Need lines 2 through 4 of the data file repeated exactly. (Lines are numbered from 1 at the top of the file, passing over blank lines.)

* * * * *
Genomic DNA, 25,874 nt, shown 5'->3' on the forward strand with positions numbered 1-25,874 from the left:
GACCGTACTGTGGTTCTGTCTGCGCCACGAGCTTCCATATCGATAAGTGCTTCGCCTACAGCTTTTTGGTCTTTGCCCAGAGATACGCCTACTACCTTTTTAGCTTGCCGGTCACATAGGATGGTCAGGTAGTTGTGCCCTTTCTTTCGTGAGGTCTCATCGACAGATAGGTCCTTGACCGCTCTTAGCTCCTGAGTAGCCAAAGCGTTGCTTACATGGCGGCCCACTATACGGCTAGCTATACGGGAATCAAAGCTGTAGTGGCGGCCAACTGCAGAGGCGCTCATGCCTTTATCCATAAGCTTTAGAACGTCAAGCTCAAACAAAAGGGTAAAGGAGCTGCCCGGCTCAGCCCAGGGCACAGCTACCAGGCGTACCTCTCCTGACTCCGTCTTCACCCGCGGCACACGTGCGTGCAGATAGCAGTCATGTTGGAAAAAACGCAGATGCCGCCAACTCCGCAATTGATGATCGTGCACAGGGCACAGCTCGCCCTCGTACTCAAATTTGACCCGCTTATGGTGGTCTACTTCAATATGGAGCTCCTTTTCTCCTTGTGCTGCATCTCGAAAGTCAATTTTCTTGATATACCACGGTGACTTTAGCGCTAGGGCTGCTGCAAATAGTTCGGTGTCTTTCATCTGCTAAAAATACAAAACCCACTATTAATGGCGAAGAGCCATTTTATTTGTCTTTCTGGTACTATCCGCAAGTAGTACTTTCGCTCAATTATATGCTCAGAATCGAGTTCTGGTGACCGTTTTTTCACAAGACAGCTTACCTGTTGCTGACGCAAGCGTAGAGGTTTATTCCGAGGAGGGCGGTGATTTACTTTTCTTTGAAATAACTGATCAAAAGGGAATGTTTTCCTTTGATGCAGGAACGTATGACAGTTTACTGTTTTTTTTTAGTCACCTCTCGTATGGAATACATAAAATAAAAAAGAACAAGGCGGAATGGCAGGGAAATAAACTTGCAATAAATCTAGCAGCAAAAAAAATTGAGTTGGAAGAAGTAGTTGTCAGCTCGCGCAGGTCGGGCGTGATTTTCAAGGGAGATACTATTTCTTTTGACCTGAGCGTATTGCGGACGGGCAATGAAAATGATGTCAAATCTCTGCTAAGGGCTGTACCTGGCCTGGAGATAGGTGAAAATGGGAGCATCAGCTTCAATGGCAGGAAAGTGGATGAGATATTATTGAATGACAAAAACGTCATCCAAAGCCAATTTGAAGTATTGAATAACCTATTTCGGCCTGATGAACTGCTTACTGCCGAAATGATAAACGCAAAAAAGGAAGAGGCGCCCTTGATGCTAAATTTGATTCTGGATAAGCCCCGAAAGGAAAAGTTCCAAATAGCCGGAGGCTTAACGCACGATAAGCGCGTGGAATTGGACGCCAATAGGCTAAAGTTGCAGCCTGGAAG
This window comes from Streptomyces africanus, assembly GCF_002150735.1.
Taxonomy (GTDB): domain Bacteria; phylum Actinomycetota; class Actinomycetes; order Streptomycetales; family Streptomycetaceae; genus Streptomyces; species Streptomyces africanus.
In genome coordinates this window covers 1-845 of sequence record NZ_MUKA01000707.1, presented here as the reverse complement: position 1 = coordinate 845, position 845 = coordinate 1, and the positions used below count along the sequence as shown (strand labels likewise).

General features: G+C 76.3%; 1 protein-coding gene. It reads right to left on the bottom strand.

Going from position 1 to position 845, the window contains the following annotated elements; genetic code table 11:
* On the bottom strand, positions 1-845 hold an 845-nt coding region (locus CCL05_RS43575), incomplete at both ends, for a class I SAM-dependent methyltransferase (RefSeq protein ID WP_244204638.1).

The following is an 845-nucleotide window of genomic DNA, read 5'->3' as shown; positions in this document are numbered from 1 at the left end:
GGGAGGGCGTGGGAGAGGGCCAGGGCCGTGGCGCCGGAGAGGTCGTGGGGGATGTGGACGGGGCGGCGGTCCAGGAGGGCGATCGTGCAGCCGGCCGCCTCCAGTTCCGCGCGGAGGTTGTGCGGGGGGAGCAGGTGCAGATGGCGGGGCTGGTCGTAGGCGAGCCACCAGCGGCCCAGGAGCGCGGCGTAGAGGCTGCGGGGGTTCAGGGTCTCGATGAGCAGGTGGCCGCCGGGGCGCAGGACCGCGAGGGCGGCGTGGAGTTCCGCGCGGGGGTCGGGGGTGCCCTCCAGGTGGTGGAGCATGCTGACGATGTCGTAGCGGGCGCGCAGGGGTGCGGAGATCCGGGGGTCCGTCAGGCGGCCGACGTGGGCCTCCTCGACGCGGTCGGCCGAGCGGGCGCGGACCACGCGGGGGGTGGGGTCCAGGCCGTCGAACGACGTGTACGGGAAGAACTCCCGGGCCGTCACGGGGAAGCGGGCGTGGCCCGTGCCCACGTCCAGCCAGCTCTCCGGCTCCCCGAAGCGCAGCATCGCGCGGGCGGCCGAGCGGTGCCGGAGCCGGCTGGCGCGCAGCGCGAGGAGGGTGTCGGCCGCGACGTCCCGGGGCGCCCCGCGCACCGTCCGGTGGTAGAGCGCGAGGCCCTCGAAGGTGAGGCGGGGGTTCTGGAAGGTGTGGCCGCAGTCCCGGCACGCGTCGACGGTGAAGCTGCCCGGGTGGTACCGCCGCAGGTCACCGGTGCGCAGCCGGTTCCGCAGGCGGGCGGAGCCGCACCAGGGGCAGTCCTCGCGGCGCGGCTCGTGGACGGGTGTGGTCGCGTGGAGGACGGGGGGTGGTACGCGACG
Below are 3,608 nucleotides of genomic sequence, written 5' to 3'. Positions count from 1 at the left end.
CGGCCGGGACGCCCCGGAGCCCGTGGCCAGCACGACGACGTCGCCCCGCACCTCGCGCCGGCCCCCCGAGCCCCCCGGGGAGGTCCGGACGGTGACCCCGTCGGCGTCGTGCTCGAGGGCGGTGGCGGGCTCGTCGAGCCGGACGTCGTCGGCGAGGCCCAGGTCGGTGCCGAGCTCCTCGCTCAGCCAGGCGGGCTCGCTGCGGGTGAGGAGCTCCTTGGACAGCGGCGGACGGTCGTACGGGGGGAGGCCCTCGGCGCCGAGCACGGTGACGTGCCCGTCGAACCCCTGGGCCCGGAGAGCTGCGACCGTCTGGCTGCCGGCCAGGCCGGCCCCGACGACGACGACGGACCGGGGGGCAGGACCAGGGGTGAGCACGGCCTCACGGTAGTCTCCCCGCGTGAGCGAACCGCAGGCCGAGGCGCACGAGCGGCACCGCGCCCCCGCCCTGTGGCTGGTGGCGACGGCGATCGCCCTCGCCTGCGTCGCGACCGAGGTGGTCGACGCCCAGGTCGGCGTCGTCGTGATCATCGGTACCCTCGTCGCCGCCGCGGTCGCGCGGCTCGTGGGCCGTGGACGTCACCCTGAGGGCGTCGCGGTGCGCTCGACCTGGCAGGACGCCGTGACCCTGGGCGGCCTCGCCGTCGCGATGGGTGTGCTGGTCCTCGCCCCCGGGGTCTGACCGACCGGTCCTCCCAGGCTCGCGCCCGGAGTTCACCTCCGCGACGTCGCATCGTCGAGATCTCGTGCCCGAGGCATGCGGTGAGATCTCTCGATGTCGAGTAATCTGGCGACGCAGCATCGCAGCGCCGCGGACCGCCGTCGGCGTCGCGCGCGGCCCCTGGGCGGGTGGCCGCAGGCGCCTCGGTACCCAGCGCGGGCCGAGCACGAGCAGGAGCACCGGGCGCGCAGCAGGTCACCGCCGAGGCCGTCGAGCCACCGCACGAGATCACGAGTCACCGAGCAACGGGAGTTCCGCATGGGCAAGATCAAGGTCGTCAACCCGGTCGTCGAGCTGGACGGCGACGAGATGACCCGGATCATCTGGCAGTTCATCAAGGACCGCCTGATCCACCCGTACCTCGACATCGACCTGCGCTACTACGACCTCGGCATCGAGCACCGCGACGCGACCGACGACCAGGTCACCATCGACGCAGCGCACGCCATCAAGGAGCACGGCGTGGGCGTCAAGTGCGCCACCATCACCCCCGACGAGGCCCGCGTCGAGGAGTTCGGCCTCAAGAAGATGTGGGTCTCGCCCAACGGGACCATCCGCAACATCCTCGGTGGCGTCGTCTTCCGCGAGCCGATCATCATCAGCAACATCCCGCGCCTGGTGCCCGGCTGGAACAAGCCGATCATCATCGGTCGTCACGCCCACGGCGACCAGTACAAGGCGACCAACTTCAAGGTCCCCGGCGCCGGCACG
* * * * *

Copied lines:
GACCGTACTGTGGTTCTGTCTGCGCCACGAGCTTCCATATCGATAAGTGCTTCGCCTACAGCTTTTTGGTCTTTGCCCAGAGATACGCCTACTACCTTTTTAGCTTGCCGGTCACATAGGATGGTCAGGTAGTTGTGCCCTTTCTTTCGTGAGGTCTCATCGACAGATAGGTCCTTGACCGCTCTTAGCTCCTGAGTAGCCAAAGCGTTGCTTACATGGCGGCCCACTATACGGCTAGCTATACGGGAATCAAAGCTGTAGTGGCGGCCAACTGCAGAGGCGCTCATGCCTTTATCCATAAGCTTTAGAACGTCAAGCTCAAACAAAAGGGTAAAGGAGCTGCCCGGCTCAGCCCAGGGCACAGCTACCAGGCGTACCTCTCCTGACTCCGTCTTCACCCGCGGCACACGTGCGTGCAGATAGCAGTCATGTTGGAAAAAACGCAGATGCCGCCAACTCCGCAATTGATGATCGTGCACAGGGCACAGCTCGCCCTCGTACTCAAATTTGACCCGCTTATGGTGGTCTACTTCAATATGGAGCTCCTTTTCTCCTTGTGCTGCATCTCGAAAGTCAATTTTCTTGATATACCACGGTGACTTTAGCGCTAGGGCTGCTGCAAATAGTTCGGTGTCTTTCATCTGCTAAAAATACAAAACCCACTATTAATGGCGAAGAGCCATTTTATTTGTCTTTCTGGTACTATCCGCAAGTAGTACTTTCGCTCAATTATATGCTCAGAATCGAGTTCTGGTGACCGTTTTTTCACAAGACAGCTTACCTGTTGCTGACGCAAGCGTAGAGGTTTATTCCGAGGAGGGCGGTGATTTACTTTTCTTTGAAATAACTGATCAAAAGGGAATGTTTTCCTTTGATGCAGGAACGTATGACAGTTTACTGTTTTTTTTTAGTCACCTCTCGTATGGAATACATAAAATAAAAAAGAACAAGGCGGAATGGCAGGGAAATAAACTTGCAATAAATCTAGCAGCAAAAAAAATTGAGTTGGAAGAAGTAGTTGTCAGCTCGCGCAGGTCGGGCGTGATTTTCAAGGGAGATACTATTTCTTTTGACCTGAGCGTATTGCGGACGGGCAATGAAAATGATGTCAAATCTCTGCTAAGGGCTGTACCTGGCCTGGAGATAGGTGAAAATGGGAGCATCAGCTTCAATGGCAGGAAAGTGGATGAGATATTATTGAATGACAAAAACGTCATCCAAAGCCAATTTGAAGTATTGAATAACCTATTTCGGCCTGATGAACTGCTTACTGCCGAAATGATAAACGCAAAAAAGGAAGAGGCGCCCTTGATGCTAAATTTGATTCTGGATAAGCCCCGAAAGGAAAAGTTCCAAATAGCCGGAGGCTTAACGCACGATAAGCGCGTGGAATTGGACGCCAATAGGCTAAAGTTGCAGCCTGGAAG
This window comes from Streptomyces africanus, assembly GCF_002150735.1.
Taxonomy (GTDB): domain Bacteria; phylum Actinomycetota; class Actinomycetes; order Streptomycetales; family Streptomycetaceae; genus Streptomyces; species Streptomyces africanus.